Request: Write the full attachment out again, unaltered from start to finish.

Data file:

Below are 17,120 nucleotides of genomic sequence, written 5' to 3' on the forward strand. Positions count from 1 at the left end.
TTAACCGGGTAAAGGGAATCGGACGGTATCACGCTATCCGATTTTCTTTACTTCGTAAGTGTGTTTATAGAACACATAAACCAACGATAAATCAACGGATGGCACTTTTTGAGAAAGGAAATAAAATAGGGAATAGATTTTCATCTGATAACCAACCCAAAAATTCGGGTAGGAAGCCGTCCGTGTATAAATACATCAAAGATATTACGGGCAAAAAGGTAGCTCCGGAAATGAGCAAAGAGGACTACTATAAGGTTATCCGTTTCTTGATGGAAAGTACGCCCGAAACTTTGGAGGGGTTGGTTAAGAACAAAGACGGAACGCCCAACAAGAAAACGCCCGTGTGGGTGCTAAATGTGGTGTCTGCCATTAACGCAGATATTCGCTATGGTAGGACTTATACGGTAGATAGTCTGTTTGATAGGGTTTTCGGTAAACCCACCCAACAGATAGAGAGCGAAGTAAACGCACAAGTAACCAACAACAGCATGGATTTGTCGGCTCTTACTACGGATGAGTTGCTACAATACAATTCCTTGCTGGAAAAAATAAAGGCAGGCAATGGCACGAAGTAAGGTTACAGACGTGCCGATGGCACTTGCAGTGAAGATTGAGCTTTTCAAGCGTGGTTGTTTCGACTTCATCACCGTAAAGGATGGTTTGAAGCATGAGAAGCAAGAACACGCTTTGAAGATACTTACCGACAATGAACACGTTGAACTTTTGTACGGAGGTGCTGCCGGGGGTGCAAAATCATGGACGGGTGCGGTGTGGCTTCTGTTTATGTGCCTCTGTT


Below are 17,120 nucleotides of genomic sequence, written 5' to 3' on the forward strand. Positions count from 1 at the left end.
TTAACCGGGTAAAGGGAATCGGACGGTATCACGCTATCCGATTTTCTTTACTTCGTAAGTGTGTTTATAGAACACATAAACCAACGATAAATCAACGGATGGCACTTTTTGAGAAAGGAAATAAAATAGGGAATAGATTTTCATCTGATAACCAACCCAAAAATTCGGGTAGGAAGCCGTCCGTGTATAAATACATCAAAGATATTACGGGCAAAAAGGTAGCTCCGGAAATGAGCAAAGAGGACTACTATAAGGTTATCCGTTTCTTGATGGAAAGTACGCCCGAAACTTTGGAGGGGTTGGTTAAGAACAAAGACGGAACGCCCAACAAGAAAACGCCCGTGTGGGTGCTAAATGTGGTGTCTGCCATTAACGCAGATATTCGCTATGGTAGGACTTATACGGTAGATAGTCTGTTTGATAGGGTTTTCGGTAAACCCACCCAACAGATAGAGAGCGAAGTAAACGCACAAGTAACCAACAACAGCATGGATTTGTCGGCTCTTACTACGGATGAGTTGCTACAATACAATTCCTTGCTGGAAAAAATAAAGGCAGGCAATGGCACGAAGTAAGGTTACAGACGTGCCGATGGCACTTGCAGTGAAGATTGAGCTTTTCAAGCGTGGTTGTTTCGACTTCATCACCGTAAAGGATGGTTTGAAGCATGAGAAGCAAGAACACGCTTTGAAGATACTTACCGACAATGAACACGTTGAACTTTTGTACGGAGGTGCTGCCGGGGGTGCAAAATCATGGACGGGTGCGGTGTGGCTTCTGTTTATGTGCCTCTGTT